LAST MONTH, THE journal Science published a special issue examining the challenges and opportunities of an urbanizing world. Titled “Urban Planet” and featuring an image of clouds wafting across skyscrapers in Dubai, the issue opened with an eye-catching statistic: “More than half of the world’s people now live in cities.”
Of course, that number would be even more impressive if it were actually true.
“We don’t have 50 percent of the world living in cities,” says Karen Seto, a geographer at Yale University who studies urbanization trends. “A lot of these people are living in towns and small centers.” In other words, their surroundings are more urban than a rural village, but a far cry from Dubai.
The oft-cited statistic — or the idea behind it — began with a United Nations report released in 2007. It announced that by the following year, more than half the world’s population would be urban for the first time in history, and that such concentration was expected to rise to 70 percent by 2050. In 2014, the UN revised that trajectory slightly downward. The new calculation projected a 66 percent urban planet by 2050.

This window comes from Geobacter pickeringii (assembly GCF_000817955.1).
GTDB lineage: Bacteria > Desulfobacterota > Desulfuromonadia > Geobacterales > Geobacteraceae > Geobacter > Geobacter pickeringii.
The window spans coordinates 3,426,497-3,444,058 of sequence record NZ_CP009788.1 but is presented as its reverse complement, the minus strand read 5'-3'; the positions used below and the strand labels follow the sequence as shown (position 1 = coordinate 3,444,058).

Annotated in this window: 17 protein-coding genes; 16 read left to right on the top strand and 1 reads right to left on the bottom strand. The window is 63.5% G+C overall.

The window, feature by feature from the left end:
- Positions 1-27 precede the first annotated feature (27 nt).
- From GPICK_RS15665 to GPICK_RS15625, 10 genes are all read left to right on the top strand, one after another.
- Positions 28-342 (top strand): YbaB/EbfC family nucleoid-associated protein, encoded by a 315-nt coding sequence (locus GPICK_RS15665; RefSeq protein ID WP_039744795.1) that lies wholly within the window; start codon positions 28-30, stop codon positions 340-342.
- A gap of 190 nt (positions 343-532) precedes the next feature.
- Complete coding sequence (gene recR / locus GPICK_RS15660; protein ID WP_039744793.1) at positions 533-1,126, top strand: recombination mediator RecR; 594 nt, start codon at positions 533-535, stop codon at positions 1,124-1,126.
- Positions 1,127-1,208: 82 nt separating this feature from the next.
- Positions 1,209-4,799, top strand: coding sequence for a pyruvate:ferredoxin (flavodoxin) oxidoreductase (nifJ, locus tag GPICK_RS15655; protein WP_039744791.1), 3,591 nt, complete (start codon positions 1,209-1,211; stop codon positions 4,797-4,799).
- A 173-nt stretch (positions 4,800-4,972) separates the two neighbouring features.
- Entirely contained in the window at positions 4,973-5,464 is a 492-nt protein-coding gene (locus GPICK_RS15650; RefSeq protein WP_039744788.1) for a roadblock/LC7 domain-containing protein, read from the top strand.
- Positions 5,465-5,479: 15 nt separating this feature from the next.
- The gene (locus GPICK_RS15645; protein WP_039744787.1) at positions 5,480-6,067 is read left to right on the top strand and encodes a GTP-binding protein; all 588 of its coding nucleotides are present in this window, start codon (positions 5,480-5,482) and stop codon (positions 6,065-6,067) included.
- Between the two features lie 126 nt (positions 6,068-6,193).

In both cases, to get those figures, the UN relied on data from each country about its urban population. One problem? Different countries have completely different definitions of what “urban” is. The minimum population of an urban area ranges from 10,000 people to just hundreds. (In Greenland, you’re urban if you share space with 200 residents.) Some designate any named municipality as urban. India’s definition of urban, in addition to considering population size and density, requires that 75 percent of the male population not be employed in agriculture.
A second problem? When the statistic is recited in the media, scientific journals, and policy papers, the word “urban” is often replaced with “city.”